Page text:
How about Some Government Propaganda for the People Paid for by the People Being Propagandized?

Submitted by Elaine Magliaro, Guest Blogger

Investigative journalist Michael Hastings recently broke a story on BuzzFeed about an amendment that is being inserted into the latest defense authorization bill. The amendment would “legalize the use of propaganda on American audiences.” Hasting reported that the amendment would “strike the current ban on domestic dissemination” of propaganda material produced by the State Department and the Pentagon. He says the “tweak” to the bill would “neutralize” two other acts—the Smith-Mundt Act of 1948 and Foreign Relations Authorization Act in 1987—which were passed in order “to protect U.S. audiences from our own government’s misinformation campaigns.” Rep. Mark Thornberry (R, Texas) and Rep. Adam Smith (D, Washington) are co-sponsors of the bipartisan amendment.

Hastings says that “the new law would give sweeping powers to the State Department and Pentagon to push television, radio, newspaper, and social media onto the U.S. public.” One Pentagon official who is concerned about the amendment told Hastings, “It removes the protection for Americans. It removes oversight from the people who want to put out this information. There are no checks and balances. No one knows if the information is accurate, partially accurate, or entirely false.” The official added that there are “senior public affairs” officers in the Department of Defense who would like to “get rid” of the Smith-Mundt Act “and other restrictions because it prevents information activities designed to prop up unpopular policies—like the wars in Iraq and Afghanistan.”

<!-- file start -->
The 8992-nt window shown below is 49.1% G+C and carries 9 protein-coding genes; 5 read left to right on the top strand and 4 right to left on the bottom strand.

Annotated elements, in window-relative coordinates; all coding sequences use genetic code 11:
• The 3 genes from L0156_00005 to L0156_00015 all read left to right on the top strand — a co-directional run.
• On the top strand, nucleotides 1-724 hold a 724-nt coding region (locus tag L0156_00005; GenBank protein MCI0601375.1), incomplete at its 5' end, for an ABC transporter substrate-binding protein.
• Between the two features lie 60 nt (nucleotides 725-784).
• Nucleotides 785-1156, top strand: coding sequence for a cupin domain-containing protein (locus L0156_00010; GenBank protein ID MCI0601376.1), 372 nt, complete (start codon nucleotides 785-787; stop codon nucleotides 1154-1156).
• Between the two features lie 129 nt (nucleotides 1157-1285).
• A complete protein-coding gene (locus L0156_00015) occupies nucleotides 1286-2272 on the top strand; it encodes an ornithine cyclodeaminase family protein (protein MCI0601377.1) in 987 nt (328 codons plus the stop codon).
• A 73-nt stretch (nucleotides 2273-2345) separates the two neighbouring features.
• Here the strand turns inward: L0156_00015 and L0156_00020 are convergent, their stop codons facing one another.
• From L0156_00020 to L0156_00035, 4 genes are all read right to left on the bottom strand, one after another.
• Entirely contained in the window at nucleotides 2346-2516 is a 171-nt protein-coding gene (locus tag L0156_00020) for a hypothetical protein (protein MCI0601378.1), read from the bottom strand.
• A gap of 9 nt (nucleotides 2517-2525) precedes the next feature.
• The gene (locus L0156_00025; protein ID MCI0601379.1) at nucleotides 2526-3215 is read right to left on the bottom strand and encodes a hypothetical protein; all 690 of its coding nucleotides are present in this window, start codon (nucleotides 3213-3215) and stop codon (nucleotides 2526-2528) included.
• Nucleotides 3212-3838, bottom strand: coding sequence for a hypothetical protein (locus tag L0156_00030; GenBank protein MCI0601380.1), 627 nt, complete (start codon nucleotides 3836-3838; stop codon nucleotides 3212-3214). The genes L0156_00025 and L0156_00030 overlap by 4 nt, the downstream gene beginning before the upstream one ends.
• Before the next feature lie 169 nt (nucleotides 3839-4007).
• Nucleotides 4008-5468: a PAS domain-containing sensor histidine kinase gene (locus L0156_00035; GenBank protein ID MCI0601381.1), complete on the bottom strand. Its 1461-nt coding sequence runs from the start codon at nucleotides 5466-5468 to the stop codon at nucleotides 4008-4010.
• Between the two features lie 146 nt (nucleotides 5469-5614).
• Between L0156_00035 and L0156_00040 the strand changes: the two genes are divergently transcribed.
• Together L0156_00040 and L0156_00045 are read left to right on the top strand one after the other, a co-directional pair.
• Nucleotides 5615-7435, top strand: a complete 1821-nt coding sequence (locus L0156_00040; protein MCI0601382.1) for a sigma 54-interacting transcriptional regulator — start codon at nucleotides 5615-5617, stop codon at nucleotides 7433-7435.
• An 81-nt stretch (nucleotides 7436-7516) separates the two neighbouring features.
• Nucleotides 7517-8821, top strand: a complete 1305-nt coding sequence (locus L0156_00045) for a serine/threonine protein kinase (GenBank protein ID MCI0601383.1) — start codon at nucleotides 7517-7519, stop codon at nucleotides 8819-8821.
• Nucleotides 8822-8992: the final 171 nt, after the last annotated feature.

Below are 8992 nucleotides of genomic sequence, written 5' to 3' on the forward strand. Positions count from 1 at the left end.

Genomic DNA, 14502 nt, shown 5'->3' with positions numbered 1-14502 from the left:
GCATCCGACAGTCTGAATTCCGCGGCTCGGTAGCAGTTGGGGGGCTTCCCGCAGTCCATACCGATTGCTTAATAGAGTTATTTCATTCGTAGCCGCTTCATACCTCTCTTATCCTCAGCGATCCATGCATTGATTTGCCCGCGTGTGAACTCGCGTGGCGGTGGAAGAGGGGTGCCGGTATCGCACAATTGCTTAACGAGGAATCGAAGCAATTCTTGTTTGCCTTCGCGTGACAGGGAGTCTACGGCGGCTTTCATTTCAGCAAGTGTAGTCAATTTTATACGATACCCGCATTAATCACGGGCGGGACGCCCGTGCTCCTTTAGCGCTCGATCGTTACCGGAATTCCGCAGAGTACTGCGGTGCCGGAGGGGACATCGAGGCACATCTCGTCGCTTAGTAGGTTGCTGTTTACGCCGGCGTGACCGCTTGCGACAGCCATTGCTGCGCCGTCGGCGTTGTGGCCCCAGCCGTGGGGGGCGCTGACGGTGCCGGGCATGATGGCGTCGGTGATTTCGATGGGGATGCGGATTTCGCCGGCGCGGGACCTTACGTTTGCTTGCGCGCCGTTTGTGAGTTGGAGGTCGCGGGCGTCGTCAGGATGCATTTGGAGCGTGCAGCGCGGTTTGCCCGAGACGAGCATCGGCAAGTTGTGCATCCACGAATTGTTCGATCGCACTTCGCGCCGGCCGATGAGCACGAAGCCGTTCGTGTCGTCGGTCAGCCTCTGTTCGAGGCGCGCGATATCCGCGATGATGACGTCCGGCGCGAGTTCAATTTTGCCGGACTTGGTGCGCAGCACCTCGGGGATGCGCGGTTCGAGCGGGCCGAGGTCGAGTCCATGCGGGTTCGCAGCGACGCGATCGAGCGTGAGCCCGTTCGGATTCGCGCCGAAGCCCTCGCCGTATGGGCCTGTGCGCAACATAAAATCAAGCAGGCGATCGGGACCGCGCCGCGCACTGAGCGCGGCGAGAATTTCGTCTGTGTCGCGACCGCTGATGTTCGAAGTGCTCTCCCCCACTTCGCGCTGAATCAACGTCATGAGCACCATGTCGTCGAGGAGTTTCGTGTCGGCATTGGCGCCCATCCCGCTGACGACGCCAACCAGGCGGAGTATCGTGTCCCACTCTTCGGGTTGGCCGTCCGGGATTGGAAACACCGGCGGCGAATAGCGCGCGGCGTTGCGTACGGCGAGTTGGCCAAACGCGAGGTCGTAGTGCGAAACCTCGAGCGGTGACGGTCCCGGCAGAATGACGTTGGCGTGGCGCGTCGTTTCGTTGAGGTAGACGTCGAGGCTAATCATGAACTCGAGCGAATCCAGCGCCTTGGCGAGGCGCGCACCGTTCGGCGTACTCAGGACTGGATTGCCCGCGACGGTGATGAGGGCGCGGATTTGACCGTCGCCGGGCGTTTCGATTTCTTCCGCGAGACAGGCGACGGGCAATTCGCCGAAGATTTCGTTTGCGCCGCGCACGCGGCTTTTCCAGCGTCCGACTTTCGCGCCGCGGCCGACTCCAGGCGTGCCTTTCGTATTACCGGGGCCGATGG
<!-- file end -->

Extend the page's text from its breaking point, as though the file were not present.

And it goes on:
In a Mediaite piece last week, Josh Feldman wrote of how the US military has been looking for new ways to spread U.S. propaganda “on social media websites for a while now.” Feldman also made reference to an article that was published in Wired last July. In the article, Pentagon Wants a Social Media Propaganda Machine, Adam Rawnsley told of how the DoD “has been working on ways to monitor and engage in ‘countermessaging’ on social media sites like Twitter.”

According to Hastings, the Pentagon already spends about $4 billion dollars annually to “sway public opinion.”

Here’s something to chill you to the bone: Hastings reported that USA Today had recently published an article about the DoD having spent “$202 million on information operations in Iraq and Afghanistan last year.” Well, it appears that the reporters who worked on the USA Today article were targeted by “Pentagon contractors, who created fake Facebook pages and Twitter accounts in an attempt to discredit them.” (Read about that story here.)

One of Hastings sources on the Hill told him, “I just don’t want to see something this significant – whatever the pros and cons – go through without anyone noticing.” The source added that the law would allow “U.S. propaganda intended to influence foreign audiences to be used on the domestic population.”

Michael Hastings:

The evaporation of Smith-Mundt and other provisions to safeguard U.S. citizens against government propaganda campaigns is part of a larger trend within the diplomatic and military establishment.